— Casey Wasserman, CEO and chairman, Wasserman

“MLS will be regarded at the same level as the top European leagues, all of the current major U.S. leagues will have franchises outside of North America, and the industry will have forgotten that it at one point doubted that esports would last.”
— Michael Melnitzky, vice president, Allen & Co.

“Extensive safety rules regarding tackling and blocking, as well as revolutionary technologies in helmet design have curbed concerns about the dangers of playing in the NFL, and the addition of gambling, fantasy and local pride keep the NFL at the top of the mountain. The NBA is the number one commercial league in the world — topping the English Premier League — and features at least 10 major superstars from mainland China. Internal NBA divisions exist on every continent and there is a true NBA World Championship every two years. Baseball moves to five-inning games, becoming the last league to institute time constraint initiatives after the NFL, NBA and NHL shortened their games five to 10 years prior. Asian players have supplanted Hispanic players as the largest segment of professionals and the MLB conducts multiple leagues throughout the world, culminating in a true World Series. MLS has surpassed the NHL and MLB in popularity but the best players in the world still play overseas. ... College football and basketball have turned into the NFL and NBA Lite, respectively, as the number of schools competing in the top division drops to 64.”
— Mike Boykin, CEO, Bespoke Sports & Entertainment 

“In 2038 MLS will be 32 teams in North America and will have had a club win two FIFA Club World Cups, pushing MLS to globalize with the other major soccer leagues. Esports will have four or more ‘major leagues’ and will have pushed all North American leagues to have integrated competitions with those leagues, maybe not playing their actual sports in those leagues. Growth in esports will have allowed broadcasting to completely transform to an interactive holographic experience for replays inside the stadium or wherever you may be. Teams will be accepting two or more forms of ticket payments in cryptocurrencies.”
Kelly Cheeseman, COO, AEG Sports

“AI, AR, VR and some acronyms not yet invented will continue to transform the delivery of the fan experience, how stadia operate and how fans connect with content. But the essence of sports — moment-making live drama — plays an even larger role in the social fabric and community building. And the beer will still be cold.”
— Mike Golub, president of business, Portland Timbers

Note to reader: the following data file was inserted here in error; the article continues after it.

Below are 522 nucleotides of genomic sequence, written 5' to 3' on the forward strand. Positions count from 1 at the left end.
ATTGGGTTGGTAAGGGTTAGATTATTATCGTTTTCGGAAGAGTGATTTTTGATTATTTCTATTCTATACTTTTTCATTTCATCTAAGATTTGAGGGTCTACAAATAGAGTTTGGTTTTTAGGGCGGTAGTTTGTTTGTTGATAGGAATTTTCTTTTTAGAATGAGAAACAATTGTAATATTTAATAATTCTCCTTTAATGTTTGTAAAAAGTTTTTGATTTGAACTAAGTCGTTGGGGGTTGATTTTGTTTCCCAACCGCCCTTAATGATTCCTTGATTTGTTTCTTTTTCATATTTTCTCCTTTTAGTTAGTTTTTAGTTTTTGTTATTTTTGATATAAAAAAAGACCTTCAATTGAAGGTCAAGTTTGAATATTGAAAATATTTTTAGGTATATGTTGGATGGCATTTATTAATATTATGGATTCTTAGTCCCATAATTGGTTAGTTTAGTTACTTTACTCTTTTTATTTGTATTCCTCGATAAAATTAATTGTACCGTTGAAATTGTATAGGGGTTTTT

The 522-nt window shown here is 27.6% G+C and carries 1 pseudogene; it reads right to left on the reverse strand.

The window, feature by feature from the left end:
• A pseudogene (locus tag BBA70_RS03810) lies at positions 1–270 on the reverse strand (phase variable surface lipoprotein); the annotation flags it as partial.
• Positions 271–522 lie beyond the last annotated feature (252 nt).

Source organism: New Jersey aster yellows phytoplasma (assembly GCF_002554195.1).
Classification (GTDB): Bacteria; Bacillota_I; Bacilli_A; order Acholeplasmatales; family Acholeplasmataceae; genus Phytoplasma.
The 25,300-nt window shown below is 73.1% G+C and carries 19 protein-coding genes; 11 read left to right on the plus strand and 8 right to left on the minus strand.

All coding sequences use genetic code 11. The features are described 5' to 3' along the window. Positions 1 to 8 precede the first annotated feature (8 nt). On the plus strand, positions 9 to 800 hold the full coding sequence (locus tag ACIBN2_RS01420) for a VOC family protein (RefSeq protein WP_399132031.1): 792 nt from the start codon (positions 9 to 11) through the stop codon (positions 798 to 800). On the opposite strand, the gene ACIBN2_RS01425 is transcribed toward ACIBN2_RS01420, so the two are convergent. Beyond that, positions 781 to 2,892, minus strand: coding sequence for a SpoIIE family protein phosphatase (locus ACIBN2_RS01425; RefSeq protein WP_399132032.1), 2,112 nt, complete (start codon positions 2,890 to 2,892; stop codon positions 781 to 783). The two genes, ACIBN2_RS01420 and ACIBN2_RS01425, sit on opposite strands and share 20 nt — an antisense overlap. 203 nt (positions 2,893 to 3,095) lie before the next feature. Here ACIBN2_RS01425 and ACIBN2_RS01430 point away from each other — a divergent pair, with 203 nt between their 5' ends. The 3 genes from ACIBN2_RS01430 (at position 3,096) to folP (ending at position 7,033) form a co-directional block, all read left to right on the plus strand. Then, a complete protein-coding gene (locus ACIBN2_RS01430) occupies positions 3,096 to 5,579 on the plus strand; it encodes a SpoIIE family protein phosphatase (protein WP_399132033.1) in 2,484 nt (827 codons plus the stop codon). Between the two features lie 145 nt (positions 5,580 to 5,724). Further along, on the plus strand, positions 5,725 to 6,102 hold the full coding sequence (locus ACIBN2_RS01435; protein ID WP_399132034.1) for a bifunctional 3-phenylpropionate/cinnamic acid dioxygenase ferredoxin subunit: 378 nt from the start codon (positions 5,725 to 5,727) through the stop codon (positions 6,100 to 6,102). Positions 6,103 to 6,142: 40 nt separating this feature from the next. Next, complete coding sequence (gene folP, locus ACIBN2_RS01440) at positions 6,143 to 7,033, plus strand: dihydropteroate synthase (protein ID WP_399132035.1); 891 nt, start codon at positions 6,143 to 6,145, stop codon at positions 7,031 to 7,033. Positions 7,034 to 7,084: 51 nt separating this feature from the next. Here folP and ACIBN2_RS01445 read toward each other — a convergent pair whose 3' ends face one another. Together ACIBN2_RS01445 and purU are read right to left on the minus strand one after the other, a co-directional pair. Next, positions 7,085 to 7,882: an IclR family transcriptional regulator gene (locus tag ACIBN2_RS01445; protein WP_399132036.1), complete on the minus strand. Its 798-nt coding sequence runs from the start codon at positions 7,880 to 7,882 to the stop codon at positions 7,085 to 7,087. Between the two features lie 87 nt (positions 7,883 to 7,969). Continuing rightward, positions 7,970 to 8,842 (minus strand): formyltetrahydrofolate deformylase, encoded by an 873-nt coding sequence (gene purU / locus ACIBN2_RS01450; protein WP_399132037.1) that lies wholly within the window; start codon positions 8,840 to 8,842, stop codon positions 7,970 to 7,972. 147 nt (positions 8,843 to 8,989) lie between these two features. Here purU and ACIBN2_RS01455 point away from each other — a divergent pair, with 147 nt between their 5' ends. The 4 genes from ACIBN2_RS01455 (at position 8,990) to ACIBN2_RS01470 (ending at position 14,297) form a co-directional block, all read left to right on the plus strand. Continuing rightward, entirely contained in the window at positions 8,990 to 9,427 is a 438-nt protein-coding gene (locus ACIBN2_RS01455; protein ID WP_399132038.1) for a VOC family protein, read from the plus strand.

“Esports will be just as popular as today’s traditional sports and all pro sports leagues will have fully embraced the esports model — the disparity between the two will barely exist. And where will we consume this content? On TV? Online? On our mobile device? My guess is on some yet-to-be-introduced platform that will take the media world by storm and once again change the landscape dramatically.”
Princell Hair, senior VP, GM, NBC Sports Boston

“As we see the rapid evolution of eGaming, we may well see other ‘sports’ emerge. ‘Iron Chef’ brought us the ‘sportification’ of an atypical athletic competition — highly skilled food preparation, but with ‘sports like coverage’ — with commentators, close- ups of technique and energetic coverage — champions and challengers. Who knows what new ‘sports’ will emerge in the next 20 years? AR and VR will open the door to new types of competition and participation we have not yet imagined. The ‘sports’ business will be bigger, broader and more successful than today.”
Melinda Witmer, founder, Look Left Media

“I think the best part about esports right now is that in 20 years, we’ll have an entire generation of fans who have grown up watching esports competitions who will be able to share their love and passion with their kids. Esports will be so commonplace by then that taking the family to see your hometown Overwatch League team play will feel the same as going to a baseball or basketball game today.”
— Nate Nanzer, commissioner, Overwatch League

“Linear television will no longer be a primary means of sport consumption, yet live sports will still dominate consumer demand. New technologies will provide increased bandwidth allowing for more events to be transmitted and volleyball ... will be very prominently distributed. Professional volleyball in the United States will be a reality and be in the top seven followed leagues.”
Jamie Davis, CEO, USA Volleyball

“I bet on the legalization of sports gambling in 2038. It along with the increased reliance on technology and data will significantly transform the way we watch and interact with sports.”
Michele Roberts, executive director, NBPA